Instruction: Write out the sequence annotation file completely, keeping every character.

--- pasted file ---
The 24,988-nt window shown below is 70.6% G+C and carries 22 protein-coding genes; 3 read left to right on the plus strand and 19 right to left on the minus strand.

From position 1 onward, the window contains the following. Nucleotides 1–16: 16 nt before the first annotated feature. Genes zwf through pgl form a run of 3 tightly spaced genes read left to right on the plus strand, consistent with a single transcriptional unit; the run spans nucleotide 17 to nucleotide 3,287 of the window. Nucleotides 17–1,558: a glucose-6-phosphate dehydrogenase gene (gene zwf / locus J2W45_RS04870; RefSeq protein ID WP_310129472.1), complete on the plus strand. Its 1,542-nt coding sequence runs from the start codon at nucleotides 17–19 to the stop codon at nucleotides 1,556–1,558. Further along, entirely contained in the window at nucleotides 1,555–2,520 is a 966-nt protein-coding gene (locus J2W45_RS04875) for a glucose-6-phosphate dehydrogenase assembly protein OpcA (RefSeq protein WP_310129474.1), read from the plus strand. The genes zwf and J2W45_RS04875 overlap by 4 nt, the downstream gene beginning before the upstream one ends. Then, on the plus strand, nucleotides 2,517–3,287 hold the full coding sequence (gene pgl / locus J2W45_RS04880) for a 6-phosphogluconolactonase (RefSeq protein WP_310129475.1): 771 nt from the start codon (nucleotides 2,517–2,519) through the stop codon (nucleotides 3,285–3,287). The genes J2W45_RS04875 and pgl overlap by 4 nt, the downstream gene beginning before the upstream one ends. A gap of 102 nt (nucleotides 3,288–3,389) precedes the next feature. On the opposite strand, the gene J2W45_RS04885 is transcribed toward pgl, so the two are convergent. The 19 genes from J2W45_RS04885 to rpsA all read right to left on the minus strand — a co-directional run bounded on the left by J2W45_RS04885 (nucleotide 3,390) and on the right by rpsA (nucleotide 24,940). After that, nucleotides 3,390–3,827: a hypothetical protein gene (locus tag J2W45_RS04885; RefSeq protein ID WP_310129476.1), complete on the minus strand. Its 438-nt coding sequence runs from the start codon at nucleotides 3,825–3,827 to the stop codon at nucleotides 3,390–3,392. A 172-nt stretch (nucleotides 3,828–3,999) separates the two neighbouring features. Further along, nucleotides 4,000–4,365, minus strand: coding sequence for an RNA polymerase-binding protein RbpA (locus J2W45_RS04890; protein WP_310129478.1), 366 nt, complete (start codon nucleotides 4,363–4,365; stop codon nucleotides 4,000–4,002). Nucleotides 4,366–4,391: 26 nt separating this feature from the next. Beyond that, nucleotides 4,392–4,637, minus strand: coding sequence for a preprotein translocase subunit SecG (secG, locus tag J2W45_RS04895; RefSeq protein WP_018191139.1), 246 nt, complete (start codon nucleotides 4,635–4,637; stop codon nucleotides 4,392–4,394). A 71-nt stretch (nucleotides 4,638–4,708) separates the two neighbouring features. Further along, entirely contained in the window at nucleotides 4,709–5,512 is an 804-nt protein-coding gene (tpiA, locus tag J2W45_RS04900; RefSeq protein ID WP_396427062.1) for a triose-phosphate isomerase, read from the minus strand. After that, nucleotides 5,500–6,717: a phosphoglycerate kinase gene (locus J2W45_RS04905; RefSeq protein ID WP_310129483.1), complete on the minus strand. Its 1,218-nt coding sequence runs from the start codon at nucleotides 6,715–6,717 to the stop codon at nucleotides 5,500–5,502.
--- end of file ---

The 24,988-nt window shown below is 70.6% G+C and carries 22 protein-coding genes; 3 read left to right on the plus strand and 19 right to left on the minus strand.

From position 1 onward, the window contains the following. Nucleotides 1–16: 16 nt before the first annotated feature. Genes zwf through pgl form a run of 3 tightly spaced genes read left to right on the plus strand, consistent with a single transcriptional unit; the run spans nucleotide 17 to nucleotide 3,287 of the window. Nucleotides 17–1,558: a glucose-6-phosphate dehydrogenase gene (gene zwf / locus J2W45_RS04870; RefSeq protein ID WP_310129472.1), complete on the plus strand. Its 1,542-nt coding sequence runs from the start codon at nucleotides 17–19 to the stop codon at nucleotides 1,556–1,558. Further along, entirely contained in the window at nucleotides 1,555–2,520 is a 966-nt protein-coding gene (locus J2W45_RS04875) for a glucose-6-phosphate dehydrogenase assembly protein OpcA (RefSeq protein WP_310129474.1), read from the plus strand. The genes zwf and J2W45_RS04875 overlap by 4 nt, the downstream gene beginning before the upstream one ends. Then, on the plus strand, nucleotides 2,517–3,287 hold the full coding sequence (gene pgl / locus J2W45_RS04880) for a 6-phosphogluconolactonase (RefSeq protein WP_310129475.1): 771 nt from the start codon (nucleotides 2,517–2,519) through the stop codon (nucleotides 3,285–3,287). The genes J2W45_RS04875 and pgl overlap by 4 nt, the downstream gene beginning before the upstream one ends. A gap of 102 nt (nucleotides 3,288–3,389) precedes the next feature. On the opposite strand, the gene J2W45_RS04885 is transcribed toward pgl, so the two are convergent. The 19 genes from J2W45_RS04885 to rpsA all read right to left on the minus strand — a co-directional run bounded on the left by J2W45_RS04885 (nucleotide 3,390) and on the right by rpsA (nucleotide 24,940). After that, nucleotides 3,390–3,827: a hypothetical protein gene (locus tag J2W45_RS04885; RefSeq protein ID WP_310129476.1), complete on the minus strand. Its 438-nt coding sequence runs from the start codon at nucleotides 3,825–3,827 to the stop codon at nucleotides 3,390–3,392. A 172-nt stretch (nucleotides 3,828–3,999) separates the two neighbouring features. Further along, nucleotides 4,000–4,365, minus strand: coding sequence for an RNA polymerase-binding protein RbpA (locus J2W45_RS04890; protein WP_310129478.1), 366 nt, complete (start codon nucleotides 4,363–4,365; stop codon nucleotides 4,000–4,002). Nucleotides 4,366–4,391: 26 nt separating this feature from the next. Beyond that, nucleotides 4,392–4,637, minus strand: coding sequence for a preprotein translocase subunit SecG (secG, locus tag J2W45_RS04895; RefSeq protein WP_018191139.1), 246 nt, complete (start codon nucleotides 4,635–4,637; stop codon nucleotides 4,392–4,394). A 71-nt stretch (nucleotides 4,638–4,708) separates the two neighbouring features. Further along, entirely contained in the window at nucleotides 4,709–5,512 is an 804-nt protein-coding gene (tpiA, locus tag J2W45_RS04900; RefSeq protein ID WP_396427062.1) for a triose-phosphate isomerase, read from the minus strand. After that, nucleotides 5,500–6,717: a phosphoglycerate kinase gene (locus J2W45_RS04905; RefSeq protein ID WP_310129483.1), complete on the minus strand. Its 1,218-nt coding sequence runs from the start codon at nucleotides 6,715–6,717 to the stop codon at nucleotides 5,500–5,502.